The 1748 silver cup and cap awarded in gratitude to British Capt. Joseph Hamar for protecting Port Royal and Beaufort. Photo courtesy of the Historic Beaufort Foundation.

Hamar’s Cup comes home


HBF buys one-of-a-kind artifact commissioned by ‘Gentlemen of Port Royal’

By Mike McCombs
The Island News

It’s not the holy grail. But relative to the history of Beaufort, it’s not far off.

On January 23, the Historic Beaufort Foundation (HBF) successfully bid on an historic silver cup and cap commissioned in 1748 and presented by “the Gentlemen of Port Royal” to British Capt. Joseph Hamar, commander of His Majesty’s ship Adventure, for protective services around Beaufort and Port Royal.

It is a one-of-a-kind artifact distinctly tied to Beaufort’s history that, despite its importance, almost nobody even knew it existed.

“None of the historians knew about the cup,” HBF Executive Director Cynthia Jenkins said. “They knew about Hamar and the Adventure …  but it’s been in private hands all these years.”

Hamar’s Cup was given to Sotheby’s to auction by a family on New York City’s upper east side, according to Jenkins, and someone tipped her off about its existence.

Jenkins said HBF bid on the silver cup and cap in partnership with a number of donors who contributed to a special fund for the purchase. She declined to share the purchase price with The Island News.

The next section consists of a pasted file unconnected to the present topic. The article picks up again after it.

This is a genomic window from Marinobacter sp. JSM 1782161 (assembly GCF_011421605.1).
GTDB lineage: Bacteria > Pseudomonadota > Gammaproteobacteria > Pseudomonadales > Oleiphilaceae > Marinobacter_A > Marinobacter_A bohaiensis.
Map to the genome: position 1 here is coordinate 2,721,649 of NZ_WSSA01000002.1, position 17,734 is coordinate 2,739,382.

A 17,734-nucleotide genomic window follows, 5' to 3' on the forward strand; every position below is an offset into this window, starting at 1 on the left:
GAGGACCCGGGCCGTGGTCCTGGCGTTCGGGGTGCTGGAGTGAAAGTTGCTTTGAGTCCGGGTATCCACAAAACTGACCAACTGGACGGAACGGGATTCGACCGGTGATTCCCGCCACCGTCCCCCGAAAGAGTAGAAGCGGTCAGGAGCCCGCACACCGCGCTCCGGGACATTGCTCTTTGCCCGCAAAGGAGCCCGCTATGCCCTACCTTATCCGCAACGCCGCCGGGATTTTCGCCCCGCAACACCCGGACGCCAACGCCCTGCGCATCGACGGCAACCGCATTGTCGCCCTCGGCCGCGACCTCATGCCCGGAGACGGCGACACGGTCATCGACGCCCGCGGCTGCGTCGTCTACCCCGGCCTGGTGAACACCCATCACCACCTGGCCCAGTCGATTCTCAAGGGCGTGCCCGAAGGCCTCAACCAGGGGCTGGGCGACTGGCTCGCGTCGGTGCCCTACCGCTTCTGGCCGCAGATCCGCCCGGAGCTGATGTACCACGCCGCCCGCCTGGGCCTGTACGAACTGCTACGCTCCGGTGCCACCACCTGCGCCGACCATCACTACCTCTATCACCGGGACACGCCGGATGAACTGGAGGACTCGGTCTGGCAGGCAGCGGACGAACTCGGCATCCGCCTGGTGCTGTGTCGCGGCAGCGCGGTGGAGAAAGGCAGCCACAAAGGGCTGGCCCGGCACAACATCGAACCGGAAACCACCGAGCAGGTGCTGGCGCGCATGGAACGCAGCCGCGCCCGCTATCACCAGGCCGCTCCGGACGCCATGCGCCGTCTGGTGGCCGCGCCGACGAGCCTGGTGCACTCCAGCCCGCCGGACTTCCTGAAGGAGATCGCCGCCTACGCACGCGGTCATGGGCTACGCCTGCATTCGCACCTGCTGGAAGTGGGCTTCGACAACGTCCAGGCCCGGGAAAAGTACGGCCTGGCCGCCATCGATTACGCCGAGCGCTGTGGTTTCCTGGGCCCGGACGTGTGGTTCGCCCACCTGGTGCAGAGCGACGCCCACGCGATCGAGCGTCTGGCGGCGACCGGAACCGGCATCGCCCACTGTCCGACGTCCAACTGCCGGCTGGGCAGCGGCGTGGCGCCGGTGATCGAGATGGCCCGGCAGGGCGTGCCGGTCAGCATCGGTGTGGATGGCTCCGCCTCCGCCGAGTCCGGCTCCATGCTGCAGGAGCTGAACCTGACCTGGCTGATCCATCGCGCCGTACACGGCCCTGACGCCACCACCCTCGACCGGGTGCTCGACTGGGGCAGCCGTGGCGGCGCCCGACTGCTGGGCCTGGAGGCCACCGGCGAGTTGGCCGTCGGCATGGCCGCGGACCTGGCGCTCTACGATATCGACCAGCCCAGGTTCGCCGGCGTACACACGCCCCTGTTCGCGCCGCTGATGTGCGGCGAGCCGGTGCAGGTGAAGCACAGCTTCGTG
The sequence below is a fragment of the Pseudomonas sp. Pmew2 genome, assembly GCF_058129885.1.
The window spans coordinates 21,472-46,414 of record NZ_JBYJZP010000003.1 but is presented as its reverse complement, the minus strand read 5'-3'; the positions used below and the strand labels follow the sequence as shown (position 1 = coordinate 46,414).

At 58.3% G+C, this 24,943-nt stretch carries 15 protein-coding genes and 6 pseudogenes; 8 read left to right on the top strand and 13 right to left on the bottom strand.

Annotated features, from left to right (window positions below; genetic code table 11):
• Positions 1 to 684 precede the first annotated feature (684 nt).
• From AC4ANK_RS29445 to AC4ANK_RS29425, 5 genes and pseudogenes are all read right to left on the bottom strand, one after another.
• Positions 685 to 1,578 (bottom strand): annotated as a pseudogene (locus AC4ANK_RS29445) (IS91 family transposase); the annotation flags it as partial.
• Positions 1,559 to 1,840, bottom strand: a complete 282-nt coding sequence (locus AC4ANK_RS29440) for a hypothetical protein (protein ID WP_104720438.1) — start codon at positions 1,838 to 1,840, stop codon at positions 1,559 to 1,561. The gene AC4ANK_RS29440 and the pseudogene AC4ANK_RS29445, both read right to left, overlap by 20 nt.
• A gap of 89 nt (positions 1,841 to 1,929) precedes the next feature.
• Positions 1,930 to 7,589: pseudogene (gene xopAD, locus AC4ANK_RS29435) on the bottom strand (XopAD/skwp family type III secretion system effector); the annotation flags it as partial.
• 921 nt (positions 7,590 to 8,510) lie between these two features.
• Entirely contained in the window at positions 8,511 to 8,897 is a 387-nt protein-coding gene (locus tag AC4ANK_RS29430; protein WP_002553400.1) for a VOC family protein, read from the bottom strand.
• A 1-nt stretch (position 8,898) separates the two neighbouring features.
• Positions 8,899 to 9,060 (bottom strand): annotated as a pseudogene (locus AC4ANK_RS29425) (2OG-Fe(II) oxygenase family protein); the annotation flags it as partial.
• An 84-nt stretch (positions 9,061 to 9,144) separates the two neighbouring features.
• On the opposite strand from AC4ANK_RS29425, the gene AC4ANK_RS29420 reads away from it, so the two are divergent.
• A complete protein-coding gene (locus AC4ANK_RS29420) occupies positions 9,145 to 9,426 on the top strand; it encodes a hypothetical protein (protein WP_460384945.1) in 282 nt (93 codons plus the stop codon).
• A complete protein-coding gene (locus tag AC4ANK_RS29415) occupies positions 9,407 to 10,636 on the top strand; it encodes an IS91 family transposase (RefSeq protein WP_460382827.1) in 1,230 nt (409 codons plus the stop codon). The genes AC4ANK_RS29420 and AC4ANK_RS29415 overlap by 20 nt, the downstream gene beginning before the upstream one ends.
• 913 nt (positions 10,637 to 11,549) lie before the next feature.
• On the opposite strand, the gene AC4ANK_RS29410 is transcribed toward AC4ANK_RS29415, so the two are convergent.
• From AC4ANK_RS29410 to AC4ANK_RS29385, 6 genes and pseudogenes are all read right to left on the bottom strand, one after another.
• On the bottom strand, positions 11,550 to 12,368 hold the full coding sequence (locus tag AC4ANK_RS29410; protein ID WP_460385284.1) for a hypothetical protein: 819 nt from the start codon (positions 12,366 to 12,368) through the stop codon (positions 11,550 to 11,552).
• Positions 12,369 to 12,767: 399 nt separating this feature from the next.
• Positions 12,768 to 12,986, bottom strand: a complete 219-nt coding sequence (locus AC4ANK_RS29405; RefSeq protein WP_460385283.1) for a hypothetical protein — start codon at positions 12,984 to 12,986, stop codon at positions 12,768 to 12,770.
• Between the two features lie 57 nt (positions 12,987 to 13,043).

The cup was item No. 828 at the Jan. 23 auction – “George II Silver Presentation Cup and Cover of South Carolina Interest. Thomas Heming, London, dated 1748.” Its estimated sale price, according to Sotheby’s, was $15,000 to $25,000.

Turns out that estimate was a bit low. The cup and cap sold for $56,700.

Wayne Vance, chair of the Historic Beaufort Foundation Board of Trustees, applauded the purchase.  “This is an exceptional accomplishment, to bring home to Port Royal Island the original silver cup  from 1748 that meant so much to our young town 274 years ago,” Vance said in HBF’s news release. “To secure the actual antique cup, not a reproduction, and to eventually make it accessible to the public, is remarkable. We want to thank everyone who contributed to make this possible.”

“It’s so rare to have anything from Beaufort that early that’s this quality,” Jenkins said. “Our board was determined that it should become to Beaufort.”

About the cup and cap

According to Sotheby’s, there are few comparable items to this 13.5-inch silver cup and cap crafted by Thomas Heming of London. The auction house’s experts said the Heming cup and cover “is among the earliest and most sophisticated examples of rococo silver which can be linked to the American Colonies.”

Heming began his apprenticeship in London in 1738. The South Carolina cup represents his very early work. It was crafted well before he would go on to be named Principal Goldsmith to King George III in 1760, according to Sotheby’s.